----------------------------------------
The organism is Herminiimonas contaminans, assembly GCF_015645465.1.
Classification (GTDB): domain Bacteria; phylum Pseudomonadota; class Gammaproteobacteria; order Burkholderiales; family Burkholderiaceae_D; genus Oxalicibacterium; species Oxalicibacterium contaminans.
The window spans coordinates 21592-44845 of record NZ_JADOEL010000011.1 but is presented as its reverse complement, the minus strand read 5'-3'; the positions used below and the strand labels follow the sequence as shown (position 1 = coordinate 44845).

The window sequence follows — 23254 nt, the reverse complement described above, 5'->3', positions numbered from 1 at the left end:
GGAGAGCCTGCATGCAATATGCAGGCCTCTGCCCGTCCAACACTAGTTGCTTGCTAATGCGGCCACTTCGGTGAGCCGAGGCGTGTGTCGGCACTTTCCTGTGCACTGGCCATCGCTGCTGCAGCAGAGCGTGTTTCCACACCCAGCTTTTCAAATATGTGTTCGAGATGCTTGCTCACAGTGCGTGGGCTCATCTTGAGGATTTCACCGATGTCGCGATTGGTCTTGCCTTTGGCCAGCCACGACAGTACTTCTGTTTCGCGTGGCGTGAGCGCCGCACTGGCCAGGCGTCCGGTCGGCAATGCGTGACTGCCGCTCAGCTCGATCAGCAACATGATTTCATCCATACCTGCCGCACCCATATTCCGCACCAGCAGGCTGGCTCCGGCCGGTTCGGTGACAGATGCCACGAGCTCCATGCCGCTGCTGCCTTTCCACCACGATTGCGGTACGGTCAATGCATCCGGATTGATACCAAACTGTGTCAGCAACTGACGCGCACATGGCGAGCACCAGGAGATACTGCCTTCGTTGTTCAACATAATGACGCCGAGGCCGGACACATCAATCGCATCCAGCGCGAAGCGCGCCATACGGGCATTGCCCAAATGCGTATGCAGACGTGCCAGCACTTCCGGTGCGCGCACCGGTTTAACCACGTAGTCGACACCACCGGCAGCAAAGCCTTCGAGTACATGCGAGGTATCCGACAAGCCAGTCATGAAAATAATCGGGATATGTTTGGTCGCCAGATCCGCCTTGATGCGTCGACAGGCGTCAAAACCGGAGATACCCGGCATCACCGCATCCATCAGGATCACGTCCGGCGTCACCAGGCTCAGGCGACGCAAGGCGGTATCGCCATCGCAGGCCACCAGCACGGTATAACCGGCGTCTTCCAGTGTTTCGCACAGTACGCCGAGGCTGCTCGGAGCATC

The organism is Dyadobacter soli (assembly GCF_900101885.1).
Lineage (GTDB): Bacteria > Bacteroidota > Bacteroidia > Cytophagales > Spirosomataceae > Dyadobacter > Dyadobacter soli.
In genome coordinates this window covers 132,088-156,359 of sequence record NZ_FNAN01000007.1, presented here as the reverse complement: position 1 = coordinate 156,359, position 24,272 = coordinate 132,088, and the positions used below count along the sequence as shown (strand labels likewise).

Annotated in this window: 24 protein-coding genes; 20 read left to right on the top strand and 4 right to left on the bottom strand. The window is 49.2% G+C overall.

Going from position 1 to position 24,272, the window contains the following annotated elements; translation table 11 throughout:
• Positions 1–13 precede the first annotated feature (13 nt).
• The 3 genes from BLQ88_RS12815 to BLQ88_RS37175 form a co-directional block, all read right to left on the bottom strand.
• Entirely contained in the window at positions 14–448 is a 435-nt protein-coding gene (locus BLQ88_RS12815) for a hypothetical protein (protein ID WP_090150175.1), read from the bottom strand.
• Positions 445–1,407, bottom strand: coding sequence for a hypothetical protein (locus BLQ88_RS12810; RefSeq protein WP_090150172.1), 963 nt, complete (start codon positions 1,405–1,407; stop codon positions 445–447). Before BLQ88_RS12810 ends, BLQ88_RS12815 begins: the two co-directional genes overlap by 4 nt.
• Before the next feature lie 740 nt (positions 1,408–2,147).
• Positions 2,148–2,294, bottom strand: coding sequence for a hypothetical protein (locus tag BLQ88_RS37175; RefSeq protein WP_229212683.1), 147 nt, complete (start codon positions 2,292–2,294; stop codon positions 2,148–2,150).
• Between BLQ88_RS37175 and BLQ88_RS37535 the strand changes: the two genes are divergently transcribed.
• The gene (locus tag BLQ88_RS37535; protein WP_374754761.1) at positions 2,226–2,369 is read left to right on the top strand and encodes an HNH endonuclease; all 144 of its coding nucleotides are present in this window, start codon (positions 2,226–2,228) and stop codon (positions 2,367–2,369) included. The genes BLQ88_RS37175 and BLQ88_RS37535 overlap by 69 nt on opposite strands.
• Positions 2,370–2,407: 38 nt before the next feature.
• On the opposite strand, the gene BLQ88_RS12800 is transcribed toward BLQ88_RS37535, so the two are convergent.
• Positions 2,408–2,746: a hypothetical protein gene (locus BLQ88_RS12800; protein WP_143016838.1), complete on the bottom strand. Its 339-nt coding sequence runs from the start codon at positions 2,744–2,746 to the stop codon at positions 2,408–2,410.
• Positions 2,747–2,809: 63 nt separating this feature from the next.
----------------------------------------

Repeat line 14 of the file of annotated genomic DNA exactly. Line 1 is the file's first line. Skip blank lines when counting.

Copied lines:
• Positions 445–1,407, bottom strand: coding sequence for a hypothetical protein (locus BLQ88_RS12810; RefSeq protein WP_090150172.1), 963 nt, complete (start codon positions 1,405–1,407; stop codon positions 445–447). Before BLQ88_RS12810 ends, BLQ88_RS12815 begins: the two co-directional genes overlap by 4 nt.